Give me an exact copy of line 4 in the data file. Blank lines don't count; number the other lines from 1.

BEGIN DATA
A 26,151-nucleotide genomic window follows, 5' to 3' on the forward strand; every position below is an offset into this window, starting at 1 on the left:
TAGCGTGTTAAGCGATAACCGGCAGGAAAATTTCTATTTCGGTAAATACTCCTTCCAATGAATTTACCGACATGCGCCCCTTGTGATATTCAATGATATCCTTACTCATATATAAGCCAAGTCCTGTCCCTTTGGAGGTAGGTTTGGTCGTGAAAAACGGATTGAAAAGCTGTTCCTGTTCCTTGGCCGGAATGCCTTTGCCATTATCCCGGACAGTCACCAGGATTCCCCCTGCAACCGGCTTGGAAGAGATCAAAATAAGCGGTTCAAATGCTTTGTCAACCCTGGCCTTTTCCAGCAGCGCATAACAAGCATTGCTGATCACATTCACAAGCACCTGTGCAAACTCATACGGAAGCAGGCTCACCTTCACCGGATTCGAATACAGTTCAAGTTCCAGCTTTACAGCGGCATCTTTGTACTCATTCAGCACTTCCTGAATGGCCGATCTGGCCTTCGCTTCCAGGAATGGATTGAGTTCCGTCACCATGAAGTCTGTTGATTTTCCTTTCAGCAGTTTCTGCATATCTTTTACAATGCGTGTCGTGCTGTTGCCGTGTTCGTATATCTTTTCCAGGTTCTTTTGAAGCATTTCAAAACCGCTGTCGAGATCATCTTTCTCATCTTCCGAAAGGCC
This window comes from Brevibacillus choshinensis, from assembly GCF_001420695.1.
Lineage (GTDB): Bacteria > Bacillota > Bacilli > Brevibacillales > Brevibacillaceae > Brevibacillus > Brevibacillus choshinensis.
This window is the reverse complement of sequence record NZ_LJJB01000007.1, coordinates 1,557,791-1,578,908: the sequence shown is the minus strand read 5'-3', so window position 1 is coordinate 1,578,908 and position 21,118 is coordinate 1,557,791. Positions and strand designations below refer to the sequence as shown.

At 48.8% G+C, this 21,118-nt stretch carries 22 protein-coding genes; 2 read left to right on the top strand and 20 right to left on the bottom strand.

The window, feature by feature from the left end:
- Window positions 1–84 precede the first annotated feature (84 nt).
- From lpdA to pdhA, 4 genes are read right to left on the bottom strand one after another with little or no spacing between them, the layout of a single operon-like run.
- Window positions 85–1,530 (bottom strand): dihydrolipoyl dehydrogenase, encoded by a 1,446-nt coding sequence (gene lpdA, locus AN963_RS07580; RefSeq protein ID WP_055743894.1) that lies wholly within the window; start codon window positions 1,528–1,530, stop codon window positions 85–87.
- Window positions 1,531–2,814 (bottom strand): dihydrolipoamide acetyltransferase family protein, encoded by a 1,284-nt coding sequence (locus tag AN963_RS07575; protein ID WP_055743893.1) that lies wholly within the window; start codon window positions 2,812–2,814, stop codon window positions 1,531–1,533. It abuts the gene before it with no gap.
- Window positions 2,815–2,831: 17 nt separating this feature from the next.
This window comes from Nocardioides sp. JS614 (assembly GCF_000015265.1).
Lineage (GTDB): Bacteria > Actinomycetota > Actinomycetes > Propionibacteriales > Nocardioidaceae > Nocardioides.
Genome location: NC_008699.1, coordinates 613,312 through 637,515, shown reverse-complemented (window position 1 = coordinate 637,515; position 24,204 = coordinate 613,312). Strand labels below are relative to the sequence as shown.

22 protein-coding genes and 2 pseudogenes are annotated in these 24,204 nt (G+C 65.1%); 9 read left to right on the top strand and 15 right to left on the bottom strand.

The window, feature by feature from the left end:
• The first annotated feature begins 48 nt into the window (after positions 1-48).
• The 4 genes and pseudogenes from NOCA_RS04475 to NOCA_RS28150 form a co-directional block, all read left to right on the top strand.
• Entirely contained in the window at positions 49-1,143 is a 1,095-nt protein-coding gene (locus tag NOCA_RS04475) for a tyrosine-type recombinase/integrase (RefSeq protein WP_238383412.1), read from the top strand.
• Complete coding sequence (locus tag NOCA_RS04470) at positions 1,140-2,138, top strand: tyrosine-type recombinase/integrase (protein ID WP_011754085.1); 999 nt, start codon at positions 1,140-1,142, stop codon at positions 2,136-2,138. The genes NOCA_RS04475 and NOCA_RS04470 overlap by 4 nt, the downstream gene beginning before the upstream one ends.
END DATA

Lineage (GTDB): Bacteria > Bacillota > Bacilli > Brevibacillales > Brevibacillaceae > Brevibacillus > Brevibacillus choshinensis.